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Hello all, I was reading about namespaces and it was stated that the iostream is nested inside the namespace std. The book firmly says that if I don't use: using ...
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  1. #1
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    namespaces


    Hello all,

    I was reading about namespaces and it was stated that the iostream is nested inside the namespace std. The book firmly says that if I don't use:
    using namespace std;
    then my program will not work when I use cout and cin. I have actual codes that use iostream but don't have the syntax "using namespace std." Can anyone tell me exactly what is going on?

    bp
    The best things in life are free.

  2. #2
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    Backwards compatibility is my first guess. iostream was placed in the namespace std after the standard template libraries became part of C++. As far as I know, iostream is supposed to be implemented in two ways. One is the old way using the header file 'iostream.h', the other is the new way that uses the namespace std and the header file 'iostream'

    If you use the old header
    #include <iostream.h>
    you would not have to include the statement
    using namespace std

    but if you use the STL header
    #include <iostream>
    you would have to include the statement
    using namespace std

    I just tried it both ways as above, but both ways allowed me to use iostream without using namespace std. It seems that g++ has not implemented this correctly, or is just not compliant with the latest ANSI C++ standard, which is probably the standard that your book is using. It may be that the designer of g++ decided to keep the compiler compliant with the older standard of C++ on this issue.

    I just looked at the iostream.h file. The iostream classes were not defined inside namespace std. I guess that's why it's not requiring the namespace. Also, I found the 'iostream' file and it just includes the header for 'iostream.h'. In my experience when it comes to the C++ libraries the only way to find out what is really going on is to look at the code. Anyway, don't take my word for it. Read the code for your own benefit, too.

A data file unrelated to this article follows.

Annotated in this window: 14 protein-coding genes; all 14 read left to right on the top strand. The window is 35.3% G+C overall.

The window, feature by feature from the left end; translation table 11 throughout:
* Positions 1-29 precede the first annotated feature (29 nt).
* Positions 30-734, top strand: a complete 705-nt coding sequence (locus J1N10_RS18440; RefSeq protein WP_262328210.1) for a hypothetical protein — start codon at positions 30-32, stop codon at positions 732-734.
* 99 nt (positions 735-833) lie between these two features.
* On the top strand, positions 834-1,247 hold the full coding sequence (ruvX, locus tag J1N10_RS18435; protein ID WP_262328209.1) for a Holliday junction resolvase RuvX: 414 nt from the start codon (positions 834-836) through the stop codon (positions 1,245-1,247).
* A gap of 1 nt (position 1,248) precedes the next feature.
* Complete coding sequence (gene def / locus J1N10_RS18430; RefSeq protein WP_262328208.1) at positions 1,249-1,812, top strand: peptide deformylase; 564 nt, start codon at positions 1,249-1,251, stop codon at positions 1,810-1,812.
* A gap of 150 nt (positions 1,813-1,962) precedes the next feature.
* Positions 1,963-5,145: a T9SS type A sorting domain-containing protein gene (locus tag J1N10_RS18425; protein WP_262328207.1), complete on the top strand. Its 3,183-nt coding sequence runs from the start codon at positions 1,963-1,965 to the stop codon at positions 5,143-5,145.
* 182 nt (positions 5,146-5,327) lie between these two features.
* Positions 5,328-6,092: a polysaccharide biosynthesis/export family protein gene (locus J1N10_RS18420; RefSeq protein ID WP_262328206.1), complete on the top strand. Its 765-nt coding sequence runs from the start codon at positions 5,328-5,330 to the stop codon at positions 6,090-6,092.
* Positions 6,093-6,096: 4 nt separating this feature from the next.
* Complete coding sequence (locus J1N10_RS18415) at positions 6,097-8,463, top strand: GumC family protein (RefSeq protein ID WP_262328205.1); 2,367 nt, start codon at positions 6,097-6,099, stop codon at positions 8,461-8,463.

Try this to find the file:
    find /usr/include -name 'iostream.h'

  3. #3
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    include

    Slant6,

    I currently am installing debian so I don't have access to those files but I'll look at them later on when I'm done with installation.
    If what you say is true and iostream just includes iostream.h inside namespace std, then physically, there really is no difference between those two files except for the fact that iostream is defined using namespace. I always thought that iostream was a new version of iostream.h and that there were differences in the actual code. I'm beginning to realize that the books that I'm reading are not accurate. As Yoda would say "Very disappointing this is."

    bp
    The best things in life are free.

  4. $spacer_open
    $spacer_close
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    Yes, very disappointing this is.
    Good luck with the debian installation. I've been thinking about moving to debian too!

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    Re: namespaces

    Quote Originally Posted by bpark
    Hello all,

    I was reading about namespaces and it was stated that the iostream is nested inside the namespace std. The book firmly says that if I don't use:
    using namespace std;
    then my program will not work when I use cout and cin. I have actual codes that use iostream but don't have the syntax "using namespace std." Can anyone tell me exactly what is going on?

    bp
    Ok, here's the thing:

    If you use new headers, like <iostream>, you need to either use
    "usign namespace std;" or "std::cout<<'b'";

  7. #6
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    I've been hearing a lot of good things about debian as well. I've never tried that distro b4.

  8. #7
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    namespace and debian

    X86MeOneMoreTime wrote:

    Code:
    Ok, here's the thing&#58; 
    
    If you use new headers, like <iostream>, you need to either use 
    "usign namespace std;" or "std&#58;&#58;cout<<'b'";